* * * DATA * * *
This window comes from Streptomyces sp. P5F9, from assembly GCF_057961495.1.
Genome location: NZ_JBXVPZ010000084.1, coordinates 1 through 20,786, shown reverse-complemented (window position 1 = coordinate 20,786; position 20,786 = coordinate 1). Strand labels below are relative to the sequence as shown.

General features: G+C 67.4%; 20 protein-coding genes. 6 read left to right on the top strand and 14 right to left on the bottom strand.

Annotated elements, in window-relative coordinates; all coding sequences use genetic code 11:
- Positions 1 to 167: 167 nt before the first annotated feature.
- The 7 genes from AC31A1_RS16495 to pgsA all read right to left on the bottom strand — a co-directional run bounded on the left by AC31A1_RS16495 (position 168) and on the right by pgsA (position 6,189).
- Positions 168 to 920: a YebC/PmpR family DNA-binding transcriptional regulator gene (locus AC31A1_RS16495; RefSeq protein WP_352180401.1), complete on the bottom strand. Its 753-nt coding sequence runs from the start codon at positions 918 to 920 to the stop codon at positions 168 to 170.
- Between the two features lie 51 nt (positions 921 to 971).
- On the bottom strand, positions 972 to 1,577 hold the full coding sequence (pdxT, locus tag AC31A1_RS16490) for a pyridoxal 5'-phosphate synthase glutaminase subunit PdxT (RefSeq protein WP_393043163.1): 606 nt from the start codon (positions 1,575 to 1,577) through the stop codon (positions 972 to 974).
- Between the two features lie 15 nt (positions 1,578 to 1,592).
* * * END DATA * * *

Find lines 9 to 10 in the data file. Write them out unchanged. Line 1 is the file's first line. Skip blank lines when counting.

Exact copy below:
- On the bottom strand, positions 972 to 1,577 hold the full coding sequence (pdxT, locus tag AC31A1_RS16490) for a pyridoxal 5'-phosphate synthase glutaminase subunit PdxT (RefSeq protein WP_393043163.1): 606 nt from the start codon (positions 1,575 to 1,577) through the stop codon (positions 972 to 974).
- Between the two features lie 15 nt (positions 1,578 to 1,592).